Umesh Modi

Umesh Modi and Vinku Shah share their expert tips on what practical steps pharmacy contractors can take to minimise their financial burden in the new tax year…

We are almost at the end of the current tax year and hopefully the Covid-19 pandemic that has plagued the world for almost two years is ending. There has been a lot of uncertainty over this period and as the current tax year ends, we look at what considerations you need to make to prepare for 2022-2023 tax year.

Corporation tax

From 01 April 2023, the corporation tax main rate applicable to non-ring-fenced profits £250,000 will increase from 19 per cent to 25 per cent. A small profits rate (SPR) will also be introduced for companies with profits of £50,000 or less so that they will continue to pay corporation tax at 19 per cent. Companies with profits between £50,000 and £250,000 will pay tax at the main rate reduced by a marginal relief providing a gradual decrease in the effective corporation tax rate.

National insurance

The government has introduced a health and social care levy of 1.25 per cent and will be added on to the Class 1 NI rate. From April 2023, the social levy will be split from the NI and shown as a separate tax. The levy will also be paid by those who are above state pension age but are still working from April 2023.

The NI lower earnings limits are also being increased but the upper earnings thresholds have been frozen which means that you will be able to keep more of the money before NI contributions kick in. This will offset some of the effects of the increase in the NI rate.

The table below shows what employees paying Class 1 NI will pay compared to 2021/2022:

Employers will pay Ni contributions at the rate of 15.05 per cent for 2022/2023 compared
to 13.8 per cent in 2021/2022.

Self-employed contractors may have to pay class 2 and class 4 contributions depending on
their level of earning as per the table below:

You may want to pay Class 3 voluntary NI contributions if there are any gaps in you NI
contributions that could affect your eligibility for state pension per the below table:

Dividend tax rate

The dividend tax rate is also set to rise from April 2022 by 1.25% across the board. The below table indicates the changes in the dividend tax rates:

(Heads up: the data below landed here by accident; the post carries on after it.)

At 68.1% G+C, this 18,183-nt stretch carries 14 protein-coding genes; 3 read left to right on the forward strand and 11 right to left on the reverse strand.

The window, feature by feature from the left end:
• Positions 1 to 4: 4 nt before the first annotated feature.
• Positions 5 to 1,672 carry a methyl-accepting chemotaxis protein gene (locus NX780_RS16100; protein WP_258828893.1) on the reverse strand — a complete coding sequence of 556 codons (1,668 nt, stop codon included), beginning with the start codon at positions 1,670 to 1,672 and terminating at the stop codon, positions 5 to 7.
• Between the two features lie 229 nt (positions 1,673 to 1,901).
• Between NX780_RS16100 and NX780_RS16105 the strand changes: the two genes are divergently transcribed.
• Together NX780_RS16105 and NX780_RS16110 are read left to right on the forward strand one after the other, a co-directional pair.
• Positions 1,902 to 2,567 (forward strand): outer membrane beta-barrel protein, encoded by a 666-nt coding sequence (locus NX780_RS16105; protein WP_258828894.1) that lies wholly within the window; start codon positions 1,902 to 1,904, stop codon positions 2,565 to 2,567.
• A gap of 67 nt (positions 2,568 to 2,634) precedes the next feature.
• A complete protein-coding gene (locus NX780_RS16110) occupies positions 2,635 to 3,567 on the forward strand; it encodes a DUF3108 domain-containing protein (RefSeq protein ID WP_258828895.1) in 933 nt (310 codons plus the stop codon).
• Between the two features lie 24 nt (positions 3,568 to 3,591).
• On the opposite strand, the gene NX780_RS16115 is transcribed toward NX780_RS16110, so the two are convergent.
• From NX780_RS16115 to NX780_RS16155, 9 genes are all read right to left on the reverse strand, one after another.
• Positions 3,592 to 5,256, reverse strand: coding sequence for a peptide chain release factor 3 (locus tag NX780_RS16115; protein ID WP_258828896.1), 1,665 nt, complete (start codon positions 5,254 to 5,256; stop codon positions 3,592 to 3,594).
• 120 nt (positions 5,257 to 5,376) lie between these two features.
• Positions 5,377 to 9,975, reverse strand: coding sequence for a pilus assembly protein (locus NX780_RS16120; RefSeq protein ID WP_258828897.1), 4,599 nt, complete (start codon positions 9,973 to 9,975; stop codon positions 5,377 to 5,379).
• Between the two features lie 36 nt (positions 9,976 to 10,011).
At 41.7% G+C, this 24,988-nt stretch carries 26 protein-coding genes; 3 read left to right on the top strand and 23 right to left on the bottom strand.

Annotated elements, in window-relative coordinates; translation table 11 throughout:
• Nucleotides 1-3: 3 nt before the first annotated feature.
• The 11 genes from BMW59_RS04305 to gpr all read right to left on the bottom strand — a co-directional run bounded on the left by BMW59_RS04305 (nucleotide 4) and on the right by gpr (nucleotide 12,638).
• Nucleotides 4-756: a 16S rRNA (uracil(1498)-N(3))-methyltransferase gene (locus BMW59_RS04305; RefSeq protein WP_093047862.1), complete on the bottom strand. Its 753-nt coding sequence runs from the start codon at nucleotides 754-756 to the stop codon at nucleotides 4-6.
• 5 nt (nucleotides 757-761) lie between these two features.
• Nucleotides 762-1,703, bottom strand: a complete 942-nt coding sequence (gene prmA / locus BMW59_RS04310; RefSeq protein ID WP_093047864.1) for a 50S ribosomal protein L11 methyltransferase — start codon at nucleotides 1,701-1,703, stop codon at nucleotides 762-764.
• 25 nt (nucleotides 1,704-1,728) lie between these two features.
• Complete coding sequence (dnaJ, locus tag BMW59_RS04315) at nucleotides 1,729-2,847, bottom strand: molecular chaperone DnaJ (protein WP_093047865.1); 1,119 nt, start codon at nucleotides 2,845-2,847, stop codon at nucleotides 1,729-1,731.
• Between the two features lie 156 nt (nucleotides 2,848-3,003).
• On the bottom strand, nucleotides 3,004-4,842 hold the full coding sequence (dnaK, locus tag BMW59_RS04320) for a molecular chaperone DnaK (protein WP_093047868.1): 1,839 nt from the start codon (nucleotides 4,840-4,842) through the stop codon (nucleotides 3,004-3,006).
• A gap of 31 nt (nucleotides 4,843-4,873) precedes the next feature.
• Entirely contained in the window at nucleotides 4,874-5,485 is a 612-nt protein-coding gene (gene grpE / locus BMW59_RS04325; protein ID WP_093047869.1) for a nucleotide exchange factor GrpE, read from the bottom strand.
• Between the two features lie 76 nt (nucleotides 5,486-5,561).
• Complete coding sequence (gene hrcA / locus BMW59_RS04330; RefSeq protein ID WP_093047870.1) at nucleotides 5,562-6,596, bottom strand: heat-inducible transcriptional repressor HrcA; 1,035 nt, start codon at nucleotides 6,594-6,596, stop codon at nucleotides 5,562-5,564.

Inheritance tax

There has been a reporting change on IHT which has been in effect since the beginning of the year. For anyone who passes on from 01 January 2022, there are new rules as to whether their estate can be classed as an “excepted” estate. An excepted estate is one where no inheritance tax needs to be paid.

The circumstances where an estate can be classed as an excepted estate on or after 01 January 2022 are:

  • The estate has a value below the current IHT threshold (£325,000 for an individual).
  • The estate is worth £650,000 or less on the death of the surviving partner and any
    unused threshold is being transferred from a spouse or civil partner who died first.
  • The estate is an exempt estate for example if the person who dies leaves everything to their surviving partner or a qualifying registered UK charity.
  • If the deceased had been permanently living outside of the UK and their UK assets were worth less than £150,000.

Please do note that even if you are dealing with an expected estate, the administrative side of the probate will still need to be complied with.

Capital gains

From 06 April 2020, taxpayers were required to report the disposal of UK residential properties within 30 days of completion where a Capital Gain Tax Charge (CGT) arises and to pay tax due. During the Autumn 2021 budget, this deadline was extended to 60 days with effect from 27 October 2021.

The following UK tax resident persons are within scope of the 60-day CGT rule:

  • Individuals
  • Trustees
  • Personal representatives
  • Partners in a partnership and limited liability partnerships Joint owners of property.

This applies to direct interest in residential property for example, holiday homes, buy to let
properties or second homes. There would be need to report the sale in the following circumstances:

  • The property has been sold at a loss
  • The gain is fully covered by the available exemptions for example the annual GCT exemption or main residence relief
  • The transfer is a “no gain, no loss” transfer between spouses.

The reporting should be done through HMRC’s digital service. Taxpayers will need to  register for a Capital Gains tax on UK property account with HMRC and choose to either report the gain themselves or appoint a tax adviser to report the transaction on their behalf.

Once submitted, a payment reference will be issued, and this should be used to make the
payment on account within the 60-day deadline.

A computation of the final CGT liability is made when preparing the taxpayer’s self-assessment tax return. If the payment on account is less than the actual liability, HMRC will charge interest on the amount underpaid therefore it is crucial that you use a tax adviser for computing your CGT charge on disposal of residential properties.

It is important to keep updated on various changes in the tax regime to ensure you plan in
advance and pay the correct amount of tax and avoid any unnecessary additional costs in terms of interest and penalties.

(This article is based on current practice and is for guidance only. Specific professional advice should be taken before acting on matters mentioned here. Umesh Modi BA ACA is a Chartered Accountant and Tax Advisor, and a partner at Silver Levene LLP. He can be contacted on 020 7383 3200 or [email protected] Vinku Shah FCCA is a Chartered Certified Accountant and Manager at Silver Levene LLP. He can be contacted on 020 7383 3200 or [email protected] silverlevene.co.uk.) 

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